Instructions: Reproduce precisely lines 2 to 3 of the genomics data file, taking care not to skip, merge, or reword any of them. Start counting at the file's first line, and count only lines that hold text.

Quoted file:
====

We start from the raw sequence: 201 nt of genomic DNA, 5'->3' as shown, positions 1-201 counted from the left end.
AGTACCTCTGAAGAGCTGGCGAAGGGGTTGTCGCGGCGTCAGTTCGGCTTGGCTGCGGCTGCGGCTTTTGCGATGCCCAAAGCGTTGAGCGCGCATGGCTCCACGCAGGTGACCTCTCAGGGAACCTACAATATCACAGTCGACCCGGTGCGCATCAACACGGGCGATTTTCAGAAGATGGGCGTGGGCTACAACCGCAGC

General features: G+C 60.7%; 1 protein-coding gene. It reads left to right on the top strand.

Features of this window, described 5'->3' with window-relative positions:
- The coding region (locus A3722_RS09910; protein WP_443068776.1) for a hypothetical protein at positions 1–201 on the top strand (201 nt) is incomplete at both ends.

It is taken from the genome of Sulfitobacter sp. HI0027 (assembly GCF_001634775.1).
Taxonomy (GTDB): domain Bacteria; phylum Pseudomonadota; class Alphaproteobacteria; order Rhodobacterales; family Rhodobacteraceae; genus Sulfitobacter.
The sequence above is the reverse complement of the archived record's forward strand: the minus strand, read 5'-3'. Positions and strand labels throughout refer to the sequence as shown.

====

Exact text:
AGTACCTCTGAAGAGCTGGCGAAGGGGTTGTCGCGGCGTCAGTTCGGCTTGGCTGCGGCTGCGGCTTTTGCGATGCCCAAAGCGTTGAGCGCGCATGGCTCCACGCAGGTGACCTCTCAGGGAACCTACAATATCACAGTCGACCCGGTGCGCATCAACACGGGCGATTTTCAGAAGATGGGCGTGGGCTACAACCGCAGC

General features: G+C 60.7%; 1 protein-coding gene. It reads left to right on the top strand.